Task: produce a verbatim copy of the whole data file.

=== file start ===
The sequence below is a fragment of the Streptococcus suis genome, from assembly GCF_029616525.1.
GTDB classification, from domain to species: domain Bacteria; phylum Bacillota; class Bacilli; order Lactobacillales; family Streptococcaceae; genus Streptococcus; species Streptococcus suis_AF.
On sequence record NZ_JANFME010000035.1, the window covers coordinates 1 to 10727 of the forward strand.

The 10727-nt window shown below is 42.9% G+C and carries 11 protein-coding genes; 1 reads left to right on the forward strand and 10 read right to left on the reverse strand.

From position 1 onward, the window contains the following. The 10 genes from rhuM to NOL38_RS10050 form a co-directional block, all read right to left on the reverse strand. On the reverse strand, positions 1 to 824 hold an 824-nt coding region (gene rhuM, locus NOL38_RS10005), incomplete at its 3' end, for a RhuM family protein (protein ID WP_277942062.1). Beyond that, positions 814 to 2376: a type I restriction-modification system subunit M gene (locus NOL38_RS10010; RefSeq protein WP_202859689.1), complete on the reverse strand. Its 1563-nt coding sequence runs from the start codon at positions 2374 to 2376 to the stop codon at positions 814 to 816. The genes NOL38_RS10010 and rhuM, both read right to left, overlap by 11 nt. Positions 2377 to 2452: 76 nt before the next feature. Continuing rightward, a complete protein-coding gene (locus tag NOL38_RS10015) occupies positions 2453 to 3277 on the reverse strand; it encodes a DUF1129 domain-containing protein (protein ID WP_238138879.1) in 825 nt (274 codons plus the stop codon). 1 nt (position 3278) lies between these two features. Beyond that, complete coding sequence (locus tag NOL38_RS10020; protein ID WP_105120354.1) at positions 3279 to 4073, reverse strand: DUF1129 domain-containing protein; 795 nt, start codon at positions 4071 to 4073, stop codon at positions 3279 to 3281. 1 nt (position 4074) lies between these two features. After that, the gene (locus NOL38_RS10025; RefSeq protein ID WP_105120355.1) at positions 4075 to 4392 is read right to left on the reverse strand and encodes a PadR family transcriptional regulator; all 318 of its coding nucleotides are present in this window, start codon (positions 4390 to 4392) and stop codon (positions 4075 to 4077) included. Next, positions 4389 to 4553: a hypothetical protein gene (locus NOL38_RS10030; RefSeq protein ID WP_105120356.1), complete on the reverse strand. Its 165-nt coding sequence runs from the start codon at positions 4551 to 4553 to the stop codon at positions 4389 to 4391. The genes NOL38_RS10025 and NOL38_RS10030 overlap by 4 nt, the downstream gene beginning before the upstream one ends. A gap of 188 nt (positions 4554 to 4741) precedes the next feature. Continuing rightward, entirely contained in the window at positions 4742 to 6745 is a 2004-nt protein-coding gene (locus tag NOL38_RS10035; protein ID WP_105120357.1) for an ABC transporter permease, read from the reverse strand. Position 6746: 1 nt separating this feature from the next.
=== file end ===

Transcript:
The sequence below is a fragment of the Streptococcus suis genome, from assembly GCF_029616525.1.
GTDB classification, from domain to species: domain Bacteria; phylum Bacillota; class Bacilli; order Lactobacillales; family Streptococcaceae; genus Streptococcus; species Streptococcus suis_AF.
On sequence record NZ_JANFME010000035.1, the window covers coordinates 1 to 10727 of the forward strand.

The 10727-nt window shown below is 42.9% G+C and carries 11 protein-coding genes; 1 reads left to right on the forward strand and 10 read right to left on the reverse strand.

From position 1 onward, the window contains the following. The 10 genes from rhuM to NOL38_RS10050 form a co-directional block, all read right to left on the reverse strand. On the reverse strand, positions 1 to 824 hold an 824-nt coding region (gene rhuM, locus NOL38_RS10005), incomplete at its 3' end, for a RhuM family protein (protein ID WP_277942062.1). Beyond that, positions 814 to 2376: a type I restriction-modification system subunit M gene (locus NOL38_RS10010; RefSeq protein WP_202859689.1), complete on the reverse strand. Its 1563-nt coding sequence runs from the start codon at positions 2374 to 2376 to the stop codon at positions 814 to 816. The genes NOL38_RS10010 and rhuM, both read right to left, overlap by 11 nt. Positions 2377 to 2452: 76 nt before the next feature. Continuing rightward, a complete protein-coding gene (locus tag NOL38_RS10015) occupies positions 2453 to 3277 on the reverse strand; it encodes a DUF1129 domain-containing protein (protein ID WP_238138879.1) in 825 nt (274 codons plus the stop codon). 1 nt (position 3278) lies between these two features. Beyond that, complete coding sequence (locus tag NOL38_RS10020; protein ID WP_105120354.1) at positions 3279 to 4073, reverse strand: DUF1129 domain-containing protein; 795 nt, start codon at positions 4071 to 4073, stop codon at positions 3279 to 3281. 1 nt (position 4074) lies between these two features. After that, the gene (locus NOL38_RS10025; RefSeq protein ID WP_105120355.1) at positions 4075 to 4392 is read right to left on the reverse strand and encodes a PadR family transcriptional regulator; all 318 of its coding nucleotides are present in this window, start codon (positions 4390 to 4392) and stop codon (positions 4075 to 4077) included. Next, positions 4389 to 4553: a hypothetical protein gene (locus NOL38_RS10030; RefSeq protein ID WP_105120356.1), complete on the reverse strand. Its 165-nt coding sequence runs from the start codon at positions 4551 to 4553 to the stop codon at positions 4389 to 4391. The genes NOL38_RS10025 and NOL38_RS10030 overlap by 4 nt, the downstream gene beginning before the upstream one ends. A gap of 188 nt (positions 4554 to 4741) precedes the next feature. Continuing rightward, entirely contained in the window at positions 4742 to 6745 is a 2004-nt protein-coding gene (locus tag NOL38_RS10035; protein ID WP_105120357.1) for an ABC transporter permease, read from the reverse strand. Position 6746: 1 nt separating this feature from the next.